It sounds stupid in my head, but I say it anyway: “These are like the chemistry class chairs from my high school.” Yep, that was dumb, I think, as I plop down on one of the hard little seats across from Lisa Kaiser, news editor of the Shepherd Express. Oddly, Kaiser acts like I’ve said exactly the right thing.
“What did this space used to be?” asks Kaiser, who’s tall and clearly much more at ease than I am.
“A friend said that years ago, there used to be parties here,” when ownership of the building passed through an artist’s hands.
As Kaiser later explained, my banal opener was actually a fine example of “Setting Talk,” a form of ice-breaking recommended by an Indiana psychologist, Bernardo Carducci, with whom Kaiser has co-authored three books on shyness and the related field of chitchat. The pair’s most recent, Shyness: The Ultimate Teen Guide, puts small talk on a pedestal it rarely enjoys: For both shy and non-shy people, it’s declared “the temporary bridge that we build to another person,” and also the “cornerstone of every relationship” as it signals one’s desire to communicate and grow closer.
The book’s “Small Talk Formula” begins, as our coffee meeting did, with surface-level Setting Talk, followed by introductions. Next come the more serious “Pretopical” and “Posttopical Explorations,” during which both sides cast about for common interests without monopolizing the conversation. To end the chat, the authors suggest referencing an earlier detail (“I’ll have to try that restaurant you mentioned”) to demonstrate that you were listening. Carducci’s focus on the layperson’s term “shy” and not “introversion” or “social anxiety disorder” is unusual in the field of psychology, and he hopes the common word can better capture all the fears and insecurities experienced by the 40 percent of people who identify as shy. Carducci believes that such people want dearly to connect with other people but feel trapped by their fear of being judged inadequate.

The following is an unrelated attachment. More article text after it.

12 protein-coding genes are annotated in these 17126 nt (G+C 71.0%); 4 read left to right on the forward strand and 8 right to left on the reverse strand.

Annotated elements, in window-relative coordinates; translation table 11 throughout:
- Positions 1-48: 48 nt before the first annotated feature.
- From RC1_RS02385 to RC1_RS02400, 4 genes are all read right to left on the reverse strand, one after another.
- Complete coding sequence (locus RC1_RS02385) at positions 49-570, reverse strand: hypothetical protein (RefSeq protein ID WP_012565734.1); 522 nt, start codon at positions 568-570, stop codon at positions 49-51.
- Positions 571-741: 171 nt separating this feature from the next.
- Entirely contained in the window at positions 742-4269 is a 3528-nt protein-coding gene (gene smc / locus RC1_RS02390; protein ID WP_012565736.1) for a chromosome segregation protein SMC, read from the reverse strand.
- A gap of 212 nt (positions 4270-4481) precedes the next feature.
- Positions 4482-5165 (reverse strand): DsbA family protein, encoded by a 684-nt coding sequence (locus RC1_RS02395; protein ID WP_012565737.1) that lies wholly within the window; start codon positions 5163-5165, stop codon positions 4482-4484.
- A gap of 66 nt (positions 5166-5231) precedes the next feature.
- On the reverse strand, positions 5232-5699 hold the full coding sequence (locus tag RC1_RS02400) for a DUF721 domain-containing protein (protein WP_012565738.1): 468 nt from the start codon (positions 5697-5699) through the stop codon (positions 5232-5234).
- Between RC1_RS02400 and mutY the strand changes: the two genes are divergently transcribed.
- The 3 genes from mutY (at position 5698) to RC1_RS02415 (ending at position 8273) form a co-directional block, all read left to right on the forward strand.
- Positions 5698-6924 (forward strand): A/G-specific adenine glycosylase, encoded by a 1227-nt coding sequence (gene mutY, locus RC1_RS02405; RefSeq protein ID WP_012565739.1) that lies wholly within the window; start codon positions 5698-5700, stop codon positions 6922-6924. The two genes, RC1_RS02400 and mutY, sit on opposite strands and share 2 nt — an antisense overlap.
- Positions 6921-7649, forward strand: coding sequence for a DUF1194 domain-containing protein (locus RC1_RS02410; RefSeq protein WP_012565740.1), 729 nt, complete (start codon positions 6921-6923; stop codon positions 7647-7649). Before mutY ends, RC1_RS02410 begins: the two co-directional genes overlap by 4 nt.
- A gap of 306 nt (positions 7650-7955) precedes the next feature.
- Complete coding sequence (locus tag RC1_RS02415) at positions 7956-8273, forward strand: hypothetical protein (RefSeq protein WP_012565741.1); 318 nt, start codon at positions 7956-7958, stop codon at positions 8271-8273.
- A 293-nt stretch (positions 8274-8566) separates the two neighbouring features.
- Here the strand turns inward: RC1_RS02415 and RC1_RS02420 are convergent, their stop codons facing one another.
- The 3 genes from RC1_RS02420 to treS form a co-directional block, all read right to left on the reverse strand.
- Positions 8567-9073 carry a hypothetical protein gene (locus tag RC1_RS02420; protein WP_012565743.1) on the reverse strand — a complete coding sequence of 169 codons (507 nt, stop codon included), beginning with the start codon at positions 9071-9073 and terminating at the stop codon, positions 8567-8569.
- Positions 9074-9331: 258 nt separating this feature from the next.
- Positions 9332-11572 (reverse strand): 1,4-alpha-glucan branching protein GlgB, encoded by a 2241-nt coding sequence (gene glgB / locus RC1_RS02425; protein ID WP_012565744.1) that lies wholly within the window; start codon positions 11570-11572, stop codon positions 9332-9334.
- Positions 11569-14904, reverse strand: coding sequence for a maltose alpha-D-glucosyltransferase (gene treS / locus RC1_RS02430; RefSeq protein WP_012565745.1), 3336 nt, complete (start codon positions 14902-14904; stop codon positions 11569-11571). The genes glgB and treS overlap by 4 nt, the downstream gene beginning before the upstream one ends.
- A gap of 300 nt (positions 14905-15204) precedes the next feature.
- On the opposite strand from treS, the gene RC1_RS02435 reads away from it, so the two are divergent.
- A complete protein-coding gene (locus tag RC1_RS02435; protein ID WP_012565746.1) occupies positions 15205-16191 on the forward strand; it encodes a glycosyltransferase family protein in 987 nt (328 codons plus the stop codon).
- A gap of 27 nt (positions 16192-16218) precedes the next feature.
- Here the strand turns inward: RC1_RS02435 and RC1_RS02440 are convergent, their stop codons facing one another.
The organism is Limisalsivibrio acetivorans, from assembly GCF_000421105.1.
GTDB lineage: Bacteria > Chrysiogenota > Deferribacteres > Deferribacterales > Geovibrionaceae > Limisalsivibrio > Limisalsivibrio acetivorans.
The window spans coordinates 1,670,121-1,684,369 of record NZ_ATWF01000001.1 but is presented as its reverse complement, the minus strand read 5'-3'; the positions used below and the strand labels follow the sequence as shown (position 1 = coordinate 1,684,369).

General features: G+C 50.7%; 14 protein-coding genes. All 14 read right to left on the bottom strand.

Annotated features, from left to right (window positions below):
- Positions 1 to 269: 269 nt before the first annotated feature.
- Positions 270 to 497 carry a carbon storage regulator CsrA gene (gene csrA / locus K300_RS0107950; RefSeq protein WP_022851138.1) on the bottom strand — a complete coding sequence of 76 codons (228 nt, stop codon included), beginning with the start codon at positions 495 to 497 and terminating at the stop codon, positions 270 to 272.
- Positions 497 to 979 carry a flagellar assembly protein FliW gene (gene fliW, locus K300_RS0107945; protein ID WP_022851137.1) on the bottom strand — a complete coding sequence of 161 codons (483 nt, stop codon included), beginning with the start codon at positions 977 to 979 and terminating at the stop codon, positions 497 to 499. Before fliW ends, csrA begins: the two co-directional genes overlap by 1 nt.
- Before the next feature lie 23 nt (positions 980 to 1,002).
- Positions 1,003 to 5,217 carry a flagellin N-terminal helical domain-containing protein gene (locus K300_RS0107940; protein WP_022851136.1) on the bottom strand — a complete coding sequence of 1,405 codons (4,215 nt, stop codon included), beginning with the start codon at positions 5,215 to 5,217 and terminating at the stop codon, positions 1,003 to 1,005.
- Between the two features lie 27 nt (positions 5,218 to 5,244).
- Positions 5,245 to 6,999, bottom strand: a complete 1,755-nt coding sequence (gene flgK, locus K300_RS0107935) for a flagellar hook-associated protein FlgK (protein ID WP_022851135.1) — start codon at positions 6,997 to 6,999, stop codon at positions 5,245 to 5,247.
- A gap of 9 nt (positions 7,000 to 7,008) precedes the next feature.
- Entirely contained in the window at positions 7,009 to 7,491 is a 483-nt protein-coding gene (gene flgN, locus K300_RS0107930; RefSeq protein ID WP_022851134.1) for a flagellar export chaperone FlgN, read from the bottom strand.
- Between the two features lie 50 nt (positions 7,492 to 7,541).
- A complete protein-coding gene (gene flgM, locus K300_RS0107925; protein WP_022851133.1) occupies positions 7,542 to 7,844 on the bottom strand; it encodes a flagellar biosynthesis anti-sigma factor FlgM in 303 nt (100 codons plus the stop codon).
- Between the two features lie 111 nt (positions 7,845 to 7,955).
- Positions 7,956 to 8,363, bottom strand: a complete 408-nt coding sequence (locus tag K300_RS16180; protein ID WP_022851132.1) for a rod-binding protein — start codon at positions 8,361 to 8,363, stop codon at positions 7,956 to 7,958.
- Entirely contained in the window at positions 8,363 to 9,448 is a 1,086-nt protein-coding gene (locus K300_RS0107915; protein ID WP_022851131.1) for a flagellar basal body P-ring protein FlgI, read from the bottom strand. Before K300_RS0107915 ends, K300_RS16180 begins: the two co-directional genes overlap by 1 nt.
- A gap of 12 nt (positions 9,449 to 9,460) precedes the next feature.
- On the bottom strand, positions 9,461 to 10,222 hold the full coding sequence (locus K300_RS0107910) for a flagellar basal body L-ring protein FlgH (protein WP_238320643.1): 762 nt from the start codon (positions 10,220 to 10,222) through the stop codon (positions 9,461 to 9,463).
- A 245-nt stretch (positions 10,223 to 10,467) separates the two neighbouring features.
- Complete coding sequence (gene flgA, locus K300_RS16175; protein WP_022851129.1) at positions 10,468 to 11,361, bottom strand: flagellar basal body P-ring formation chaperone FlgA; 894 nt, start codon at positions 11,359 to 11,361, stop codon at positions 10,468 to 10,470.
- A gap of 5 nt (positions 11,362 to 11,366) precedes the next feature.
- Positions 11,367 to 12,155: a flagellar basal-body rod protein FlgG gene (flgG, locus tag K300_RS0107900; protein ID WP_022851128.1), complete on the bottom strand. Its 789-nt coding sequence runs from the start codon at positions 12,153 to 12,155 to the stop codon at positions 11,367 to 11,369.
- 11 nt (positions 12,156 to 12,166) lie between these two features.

Kaiser once considered herself one of those people, someone “blanketed with low-level anxiety that made me dread new social situations,” she says. And after these situations, she would endure “harsh self-examination as I replayed a cringe-inducing loop of the dumb things I’d said,” she says. She wriggled free of this torture during early adulthood when she facilitated groups in New York where shy people came to talk freely and often at great length about the condition. Hearing that she wasn’t alone helped to unravel shyness’ hold on her own mind.
These days, Kaiser describes herself as simply an introvert, which is a personality trait, according to Anthony Hains, a professor of psychology at UW-Milwaukee (and another self-identified introvert). For many teens, it’s just how they are, he says. “A lot of the time, these kids are very comfortable with a small group of friends. To try to make them extroverts is really frustrating.”